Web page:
Last year, talk heated up around so-called “smart contract platform fragmentation.” Espoused by the likes of Polychain Capital founder Olaf Carlson-Wee, the concept dealt with how competing smart contract platforms might respectively achieve popularity in different regions for various reasons.
While the cryptoeconomy is still young, Ethereum has generally proven to be a bulwark against such fragmentation to date, having held its ground as the go-to smart contract platform thus far.
Of course, it’s not that interesting things aren’t happening on other platforms, or that platform fragmentation can’t still intensify. It’s just that Ethereum has established a network effect that seemingly grows into a bigger advantage every day.
As of last month, Ethereum had approximately four times as many developers as the crypto ecosystem’s next largest development community, Bitcoin. Roughly speaking, that means almost 20 percent of all cryptocurrency developers are working around ETH. And some projects like Synthetix have walked back work on other platforms, in their case EOS, to work exclusively on Ethereum.
It’s against this backdrop that Joel Monégro, a partner at cryptocurrency venture capital firm Placeholder, published on article on September 3rd dubbed “Ethereum and the Seven Dwarfs.” Therein, Monégro notably made a case for why the reigning smart contract platform was like tech giant IBM in the smart contract arena.
Monégro: Network Effect Big for Ethereum Like It Was for IBM
The Placeholder partner started out by explaining the phrase “IBM and the Seven Dwarfs,” which was popularized decades ago to suggest just how far behind other computer makers of the day lagged behind IBM.
— Placeholder (@placeholdervc) September 3, 2019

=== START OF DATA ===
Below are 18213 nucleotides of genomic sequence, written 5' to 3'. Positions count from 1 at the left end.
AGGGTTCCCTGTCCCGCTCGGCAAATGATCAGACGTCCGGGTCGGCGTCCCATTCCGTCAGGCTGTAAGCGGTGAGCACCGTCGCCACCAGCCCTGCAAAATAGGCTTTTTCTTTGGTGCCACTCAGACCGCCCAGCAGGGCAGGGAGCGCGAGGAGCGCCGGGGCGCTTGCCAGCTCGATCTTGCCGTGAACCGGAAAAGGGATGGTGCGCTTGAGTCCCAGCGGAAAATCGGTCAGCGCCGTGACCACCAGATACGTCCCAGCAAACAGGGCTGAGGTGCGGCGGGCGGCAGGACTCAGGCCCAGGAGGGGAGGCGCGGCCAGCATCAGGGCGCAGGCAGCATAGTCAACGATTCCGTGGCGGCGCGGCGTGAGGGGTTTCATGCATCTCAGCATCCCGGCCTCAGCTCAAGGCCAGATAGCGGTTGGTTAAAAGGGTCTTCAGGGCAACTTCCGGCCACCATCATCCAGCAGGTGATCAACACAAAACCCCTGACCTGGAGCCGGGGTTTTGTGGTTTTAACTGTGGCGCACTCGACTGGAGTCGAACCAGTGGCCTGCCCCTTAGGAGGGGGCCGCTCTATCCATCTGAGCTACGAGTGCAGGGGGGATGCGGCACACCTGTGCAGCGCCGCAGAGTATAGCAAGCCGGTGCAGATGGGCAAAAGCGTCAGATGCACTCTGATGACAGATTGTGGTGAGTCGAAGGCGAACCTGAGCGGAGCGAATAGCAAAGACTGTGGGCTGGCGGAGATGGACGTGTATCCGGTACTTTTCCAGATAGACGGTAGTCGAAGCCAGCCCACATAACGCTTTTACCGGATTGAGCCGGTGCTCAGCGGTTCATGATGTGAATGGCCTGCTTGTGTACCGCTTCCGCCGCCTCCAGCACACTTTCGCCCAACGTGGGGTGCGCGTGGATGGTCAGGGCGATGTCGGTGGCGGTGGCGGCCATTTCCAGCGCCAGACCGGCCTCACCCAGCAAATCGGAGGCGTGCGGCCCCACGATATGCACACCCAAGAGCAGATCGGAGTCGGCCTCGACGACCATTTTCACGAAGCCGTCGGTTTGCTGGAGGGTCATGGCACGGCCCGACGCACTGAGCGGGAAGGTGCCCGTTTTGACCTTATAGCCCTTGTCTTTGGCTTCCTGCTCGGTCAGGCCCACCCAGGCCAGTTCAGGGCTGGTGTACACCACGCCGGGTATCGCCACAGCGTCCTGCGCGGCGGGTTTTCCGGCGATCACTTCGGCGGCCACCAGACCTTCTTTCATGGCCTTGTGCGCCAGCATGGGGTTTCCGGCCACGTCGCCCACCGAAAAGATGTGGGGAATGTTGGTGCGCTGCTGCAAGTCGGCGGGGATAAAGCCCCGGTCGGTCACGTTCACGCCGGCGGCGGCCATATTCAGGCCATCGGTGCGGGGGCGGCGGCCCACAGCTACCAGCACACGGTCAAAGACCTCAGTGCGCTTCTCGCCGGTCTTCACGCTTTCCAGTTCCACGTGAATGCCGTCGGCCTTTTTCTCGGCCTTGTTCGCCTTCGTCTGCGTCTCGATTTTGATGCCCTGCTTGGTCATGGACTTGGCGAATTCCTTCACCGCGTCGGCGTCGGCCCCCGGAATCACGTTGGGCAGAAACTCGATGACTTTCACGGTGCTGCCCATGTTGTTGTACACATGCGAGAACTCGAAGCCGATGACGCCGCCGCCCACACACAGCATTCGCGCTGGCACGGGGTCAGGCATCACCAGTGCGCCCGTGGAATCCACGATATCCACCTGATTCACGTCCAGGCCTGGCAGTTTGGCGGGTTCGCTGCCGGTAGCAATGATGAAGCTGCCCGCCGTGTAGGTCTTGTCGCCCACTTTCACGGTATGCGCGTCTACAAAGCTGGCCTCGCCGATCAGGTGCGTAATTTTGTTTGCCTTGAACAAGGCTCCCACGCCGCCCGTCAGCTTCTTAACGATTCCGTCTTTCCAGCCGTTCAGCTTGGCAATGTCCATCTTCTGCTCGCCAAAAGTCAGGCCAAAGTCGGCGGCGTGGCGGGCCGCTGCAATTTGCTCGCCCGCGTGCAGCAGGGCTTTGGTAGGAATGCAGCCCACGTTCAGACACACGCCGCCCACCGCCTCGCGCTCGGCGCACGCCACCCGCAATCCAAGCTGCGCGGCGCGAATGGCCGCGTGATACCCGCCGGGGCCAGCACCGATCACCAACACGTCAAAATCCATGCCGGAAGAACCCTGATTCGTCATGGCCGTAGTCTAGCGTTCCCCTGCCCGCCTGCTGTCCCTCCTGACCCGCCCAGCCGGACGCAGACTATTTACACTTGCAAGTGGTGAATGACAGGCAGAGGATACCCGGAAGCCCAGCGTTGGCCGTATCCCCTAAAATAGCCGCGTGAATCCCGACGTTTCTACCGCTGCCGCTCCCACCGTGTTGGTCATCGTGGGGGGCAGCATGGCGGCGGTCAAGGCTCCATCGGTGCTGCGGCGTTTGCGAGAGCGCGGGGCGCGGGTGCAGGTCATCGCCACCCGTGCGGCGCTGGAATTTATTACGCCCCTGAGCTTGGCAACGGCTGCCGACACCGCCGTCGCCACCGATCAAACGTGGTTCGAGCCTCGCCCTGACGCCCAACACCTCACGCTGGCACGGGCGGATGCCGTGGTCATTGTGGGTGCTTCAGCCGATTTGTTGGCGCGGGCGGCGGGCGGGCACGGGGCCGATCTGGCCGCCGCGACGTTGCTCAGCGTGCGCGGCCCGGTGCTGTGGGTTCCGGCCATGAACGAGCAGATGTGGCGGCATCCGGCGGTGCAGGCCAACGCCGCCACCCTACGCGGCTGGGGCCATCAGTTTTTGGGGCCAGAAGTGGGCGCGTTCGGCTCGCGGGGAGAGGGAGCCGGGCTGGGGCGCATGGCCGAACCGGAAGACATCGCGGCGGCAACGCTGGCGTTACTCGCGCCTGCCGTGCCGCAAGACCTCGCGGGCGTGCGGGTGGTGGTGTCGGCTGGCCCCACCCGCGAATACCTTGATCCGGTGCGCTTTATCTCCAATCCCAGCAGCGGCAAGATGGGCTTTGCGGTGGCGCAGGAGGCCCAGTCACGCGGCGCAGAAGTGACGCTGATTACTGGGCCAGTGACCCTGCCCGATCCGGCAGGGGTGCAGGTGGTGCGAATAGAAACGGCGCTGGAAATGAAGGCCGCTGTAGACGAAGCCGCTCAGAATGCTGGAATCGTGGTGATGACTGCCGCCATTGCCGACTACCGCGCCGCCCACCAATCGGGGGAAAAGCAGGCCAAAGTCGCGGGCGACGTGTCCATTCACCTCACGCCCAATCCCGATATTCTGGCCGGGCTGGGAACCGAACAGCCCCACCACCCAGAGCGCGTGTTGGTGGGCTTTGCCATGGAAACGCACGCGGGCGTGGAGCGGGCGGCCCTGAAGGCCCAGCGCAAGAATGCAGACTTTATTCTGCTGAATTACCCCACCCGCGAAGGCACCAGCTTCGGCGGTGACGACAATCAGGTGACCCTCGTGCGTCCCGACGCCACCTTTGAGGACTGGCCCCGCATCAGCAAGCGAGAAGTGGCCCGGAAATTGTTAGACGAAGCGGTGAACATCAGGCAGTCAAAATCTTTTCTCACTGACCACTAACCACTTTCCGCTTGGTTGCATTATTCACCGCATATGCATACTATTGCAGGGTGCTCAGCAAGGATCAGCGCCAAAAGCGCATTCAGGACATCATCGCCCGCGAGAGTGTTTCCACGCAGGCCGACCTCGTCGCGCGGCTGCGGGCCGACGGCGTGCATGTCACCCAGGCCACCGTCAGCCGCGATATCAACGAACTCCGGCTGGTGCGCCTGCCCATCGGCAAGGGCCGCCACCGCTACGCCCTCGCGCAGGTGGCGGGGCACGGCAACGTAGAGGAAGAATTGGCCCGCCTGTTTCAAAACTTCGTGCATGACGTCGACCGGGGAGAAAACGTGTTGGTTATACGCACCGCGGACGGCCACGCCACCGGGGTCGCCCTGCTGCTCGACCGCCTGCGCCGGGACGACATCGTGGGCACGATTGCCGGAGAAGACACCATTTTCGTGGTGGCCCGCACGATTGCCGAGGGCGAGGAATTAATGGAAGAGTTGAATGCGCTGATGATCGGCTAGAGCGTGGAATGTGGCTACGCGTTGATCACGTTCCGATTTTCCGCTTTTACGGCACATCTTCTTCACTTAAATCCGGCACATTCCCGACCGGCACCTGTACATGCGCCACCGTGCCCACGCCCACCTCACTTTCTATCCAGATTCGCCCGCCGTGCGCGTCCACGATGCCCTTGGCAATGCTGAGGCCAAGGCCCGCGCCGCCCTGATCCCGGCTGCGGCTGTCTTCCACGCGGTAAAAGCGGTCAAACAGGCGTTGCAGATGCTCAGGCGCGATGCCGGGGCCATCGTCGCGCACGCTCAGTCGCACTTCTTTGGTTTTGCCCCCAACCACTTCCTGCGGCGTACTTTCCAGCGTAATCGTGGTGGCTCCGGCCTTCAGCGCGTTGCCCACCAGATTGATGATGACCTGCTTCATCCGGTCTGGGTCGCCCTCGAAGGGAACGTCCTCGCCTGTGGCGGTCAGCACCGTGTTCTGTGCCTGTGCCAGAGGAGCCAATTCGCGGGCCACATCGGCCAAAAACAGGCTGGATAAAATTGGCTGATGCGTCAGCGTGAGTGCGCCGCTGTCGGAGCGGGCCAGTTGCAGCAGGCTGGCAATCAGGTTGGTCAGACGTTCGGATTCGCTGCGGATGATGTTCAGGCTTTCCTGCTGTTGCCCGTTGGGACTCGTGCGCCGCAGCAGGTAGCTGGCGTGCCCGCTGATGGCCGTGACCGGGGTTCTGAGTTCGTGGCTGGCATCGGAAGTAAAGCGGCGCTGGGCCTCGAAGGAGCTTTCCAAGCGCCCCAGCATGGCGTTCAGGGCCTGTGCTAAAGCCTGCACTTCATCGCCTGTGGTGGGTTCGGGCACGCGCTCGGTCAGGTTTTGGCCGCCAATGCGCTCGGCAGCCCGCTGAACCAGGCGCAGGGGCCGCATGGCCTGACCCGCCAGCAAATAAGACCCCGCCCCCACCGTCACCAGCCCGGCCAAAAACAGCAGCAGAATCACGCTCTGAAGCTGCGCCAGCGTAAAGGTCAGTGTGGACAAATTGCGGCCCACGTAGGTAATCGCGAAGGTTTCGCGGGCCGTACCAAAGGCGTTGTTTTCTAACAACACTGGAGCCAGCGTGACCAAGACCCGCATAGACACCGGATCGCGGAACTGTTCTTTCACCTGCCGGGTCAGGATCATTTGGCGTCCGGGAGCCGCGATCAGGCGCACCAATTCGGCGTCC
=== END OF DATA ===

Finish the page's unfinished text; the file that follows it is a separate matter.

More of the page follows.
His point? Ethereum now seemingly finds itself in a similar dynamic, insofar as its network effect is so far out ahead of other networks presently.
“Ethereum is the IBM of the smart contract blockchains: it may not be the ‘best’ technology, but it works well enough and has amassed a distribution advantage that will be hard to overcome by its competitors,” Monégro wrote near the start of his piece.
The Placeholder partner later added:
“Building a large developer community is hard. Getting them to build apps is hard, successful ones even harder. Plugging into the mainstream consciousness and onboarding users is hard. Developing network self-sovereignty is hard. And even if you’re excellent at every single one of those, at the very least it takes time, and lots of it. And you’ll be chasing a moving target because Ethereum will continue to grow in the meantime.”
Monégro went on to say that such observations weren’t mean to be an ax against other projects, but rather merely that Ethereum seemed poised to keep its top position in the market “for at least the medium term,” like IBM did back in the day.
What’s a Project to Do?
People can agree or disagree on Monégro’s projection, to be sure.
And Ethereum’s current “dwarfs” may go on to create great value for people just like many of IBM’s “dwarfs” did. But if Monégro’s aforementioned estimation bears out for the foreseeable future, it will have big implications for the newer wave of smart contract projects like Algorand, Cosmos, and Polkadot.
Namely, it will entail the builders and communities of these fledgling networks continuously contending with Ethereum as a massive elelphant in the room. All projects have their own strategy for doing so. For example, Polkadot and Cosmos are heavily focusing on interoperability, which is important and useful work. But will the nuance be enough to bridge the gap with Ethereum’s lead? And does it matter?
Maybe, maybe not. But it’s clear who’s king of the smart contract hill for now.
“[W]hen it comes to the top, in terms of size, scale and impact, ETH looks a lot like the IBM of our era,” Monégro accordingly concluded his Tuesday piece.